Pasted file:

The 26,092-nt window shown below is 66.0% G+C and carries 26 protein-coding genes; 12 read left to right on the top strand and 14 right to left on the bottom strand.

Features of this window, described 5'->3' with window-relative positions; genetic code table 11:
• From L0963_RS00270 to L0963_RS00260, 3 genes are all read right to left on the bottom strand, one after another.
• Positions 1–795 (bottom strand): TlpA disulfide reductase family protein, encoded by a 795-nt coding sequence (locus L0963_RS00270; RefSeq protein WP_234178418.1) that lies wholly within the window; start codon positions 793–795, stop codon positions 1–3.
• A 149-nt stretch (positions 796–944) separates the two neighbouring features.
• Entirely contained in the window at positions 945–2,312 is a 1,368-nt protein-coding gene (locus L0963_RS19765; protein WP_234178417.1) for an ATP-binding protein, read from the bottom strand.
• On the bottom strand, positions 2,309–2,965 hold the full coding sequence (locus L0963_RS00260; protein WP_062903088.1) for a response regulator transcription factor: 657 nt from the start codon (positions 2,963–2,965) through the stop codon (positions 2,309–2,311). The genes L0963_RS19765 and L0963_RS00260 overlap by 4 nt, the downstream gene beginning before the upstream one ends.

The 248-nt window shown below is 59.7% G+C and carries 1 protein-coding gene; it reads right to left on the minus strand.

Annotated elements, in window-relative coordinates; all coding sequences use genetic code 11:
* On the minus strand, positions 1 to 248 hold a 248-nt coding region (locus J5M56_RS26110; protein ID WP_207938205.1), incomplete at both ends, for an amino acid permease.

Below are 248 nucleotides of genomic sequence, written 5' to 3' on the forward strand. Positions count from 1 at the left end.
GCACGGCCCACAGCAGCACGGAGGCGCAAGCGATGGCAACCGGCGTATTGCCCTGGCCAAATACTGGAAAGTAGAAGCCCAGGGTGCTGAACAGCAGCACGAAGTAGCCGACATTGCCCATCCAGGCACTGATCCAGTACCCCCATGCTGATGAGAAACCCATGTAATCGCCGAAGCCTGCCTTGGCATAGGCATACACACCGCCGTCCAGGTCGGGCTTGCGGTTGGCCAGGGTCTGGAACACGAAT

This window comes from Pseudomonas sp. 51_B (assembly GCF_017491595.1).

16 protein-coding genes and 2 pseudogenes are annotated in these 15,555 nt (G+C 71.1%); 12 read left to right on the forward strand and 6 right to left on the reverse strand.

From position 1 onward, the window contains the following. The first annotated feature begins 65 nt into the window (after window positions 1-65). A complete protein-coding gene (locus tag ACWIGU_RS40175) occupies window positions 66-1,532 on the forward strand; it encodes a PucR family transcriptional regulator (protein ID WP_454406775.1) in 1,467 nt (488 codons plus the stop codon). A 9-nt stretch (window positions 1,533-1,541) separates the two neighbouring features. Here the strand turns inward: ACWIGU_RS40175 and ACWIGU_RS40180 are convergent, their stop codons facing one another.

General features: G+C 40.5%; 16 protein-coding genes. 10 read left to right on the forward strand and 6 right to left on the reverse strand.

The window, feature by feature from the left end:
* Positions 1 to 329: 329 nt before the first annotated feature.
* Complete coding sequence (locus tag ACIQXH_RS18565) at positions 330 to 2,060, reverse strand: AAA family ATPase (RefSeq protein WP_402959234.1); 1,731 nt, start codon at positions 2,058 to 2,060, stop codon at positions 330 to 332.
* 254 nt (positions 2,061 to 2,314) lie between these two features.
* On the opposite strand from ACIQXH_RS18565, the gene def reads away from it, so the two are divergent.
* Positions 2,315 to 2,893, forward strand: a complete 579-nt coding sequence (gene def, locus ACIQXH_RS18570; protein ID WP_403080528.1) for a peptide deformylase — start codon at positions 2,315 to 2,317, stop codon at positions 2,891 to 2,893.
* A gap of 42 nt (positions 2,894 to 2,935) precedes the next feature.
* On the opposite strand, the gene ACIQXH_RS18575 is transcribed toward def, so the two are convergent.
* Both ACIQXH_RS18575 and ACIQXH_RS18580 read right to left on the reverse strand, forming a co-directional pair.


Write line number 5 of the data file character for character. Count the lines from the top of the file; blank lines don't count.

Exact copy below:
• A 149-nt stretch (positions 796–944) separates the two neighbouring features.